The new law seeks to protect gelato as a "gastronomic symbol."
Italy takes its gelato seriously—and now, the country is considering a law banning artificial flavors, synthetic dyes, hydrogenated fats, and even excess air (used to make the gelato fluffier). The amount of air allowed in gelato would be capped at 30 percent, and "the only permitted ingredients would be "milk and its derivatives," eggs, and fresh fruit"—essentially, authentic, traditional gelato.
As reported by Food & Wine, the law was proposed by "six senators from the center-left Democratic and Italia Viva political parties," and "has been assigned to the senate's commerce and tourism commission." Senator Riccardo Nencini explained the reasoning behind the bill, noting that "Italian ice cream has always been one of the gastronomic symbols of our country, recognized globally together with pizza and pasta, but our laws do not preserve artisanal ice cream and producers who make it."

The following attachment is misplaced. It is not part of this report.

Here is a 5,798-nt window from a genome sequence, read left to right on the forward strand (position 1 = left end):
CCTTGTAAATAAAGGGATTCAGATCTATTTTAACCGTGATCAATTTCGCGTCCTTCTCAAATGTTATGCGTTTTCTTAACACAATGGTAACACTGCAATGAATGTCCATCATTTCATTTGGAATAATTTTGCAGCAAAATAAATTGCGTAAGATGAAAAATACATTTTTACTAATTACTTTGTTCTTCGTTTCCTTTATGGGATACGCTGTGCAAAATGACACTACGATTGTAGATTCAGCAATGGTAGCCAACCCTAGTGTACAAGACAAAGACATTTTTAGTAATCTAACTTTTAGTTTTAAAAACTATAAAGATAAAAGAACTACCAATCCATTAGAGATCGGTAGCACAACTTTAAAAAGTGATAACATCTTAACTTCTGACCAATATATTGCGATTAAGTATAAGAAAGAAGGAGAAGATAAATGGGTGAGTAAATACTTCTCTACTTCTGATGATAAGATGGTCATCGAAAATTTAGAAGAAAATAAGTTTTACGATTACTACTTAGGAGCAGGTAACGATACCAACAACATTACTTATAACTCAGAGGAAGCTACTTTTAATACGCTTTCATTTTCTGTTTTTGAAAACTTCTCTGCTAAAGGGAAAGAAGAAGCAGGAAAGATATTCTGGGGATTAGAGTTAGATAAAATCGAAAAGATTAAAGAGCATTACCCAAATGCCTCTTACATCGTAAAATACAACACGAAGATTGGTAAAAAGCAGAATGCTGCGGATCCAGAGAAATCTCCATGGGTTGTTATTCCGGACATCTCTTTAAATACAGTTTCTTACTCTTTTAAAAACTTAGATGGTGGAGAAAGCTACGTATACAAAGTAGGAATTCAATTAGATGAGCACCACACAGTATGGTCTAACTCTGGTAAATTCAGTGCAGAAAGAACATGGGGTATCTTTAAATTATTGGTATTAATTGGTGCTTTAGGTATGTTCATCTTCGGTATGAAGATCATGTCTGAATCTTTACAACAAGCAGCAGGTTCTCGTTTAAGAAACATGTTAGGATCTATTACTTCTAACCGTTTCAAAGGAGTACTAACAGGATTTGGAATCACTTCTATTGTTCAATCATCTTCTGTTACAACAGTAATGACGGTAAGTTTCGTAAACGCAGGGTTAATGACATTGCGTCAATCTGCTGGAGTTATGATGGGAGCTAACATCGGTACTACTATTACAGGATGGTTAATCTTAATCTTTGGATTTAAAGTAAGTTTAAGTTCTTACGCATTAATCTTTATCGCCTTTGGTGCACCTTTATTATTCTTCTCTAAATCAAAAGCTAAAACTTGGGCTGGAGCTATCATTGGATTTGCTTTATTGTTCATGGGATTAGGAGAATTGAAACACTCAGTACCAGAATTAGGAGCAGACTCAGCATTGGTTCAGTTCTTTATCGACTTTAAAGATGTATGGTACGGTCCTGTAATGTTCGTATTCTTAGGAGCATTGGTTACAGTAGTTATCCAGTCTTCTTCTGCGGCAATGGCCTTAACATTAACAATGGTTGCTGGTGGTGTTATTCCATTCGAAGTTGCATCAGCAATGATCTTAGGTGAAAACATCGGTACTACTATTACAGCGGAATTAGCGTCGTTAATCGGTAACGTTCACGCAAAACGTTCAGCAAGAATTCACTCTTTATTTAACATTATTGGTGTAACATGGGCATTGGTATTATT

Ice cream maker Stefano Ferraro told Il Messaggero, "A law that protects consumers and real artisans would be useful. Many of us search for the best cocoa mass, the one that best fits our idea [for gelato]. But, at this point, it doesn't make any sense to compete with those who use much easier methods."
According to Food & Wine, citing Il Messaggero, "artisanal" ice creams contain between 20 to 30 percent air which is a side effect of "vigorously mixing the ingredients," while "industrial" versions use compressed air, and might be up to 80 percent air. "Basically, you pay for the air," the outlet writes." And, as Food & Wine writes, there isn't currently any legislation that "recognizes and protects the work of true gelato artisans—and that distinguishes their products from those made by corner-cutters who use pre-made ice cream bases or compressed air."
If passed, the new law would impose fines of up to €10,000 ($12,030) upon non-compliant vendors.
What do you think? Is this a great move to protect authentic artisanal vendors, or is it a little much? Let us know in the comments.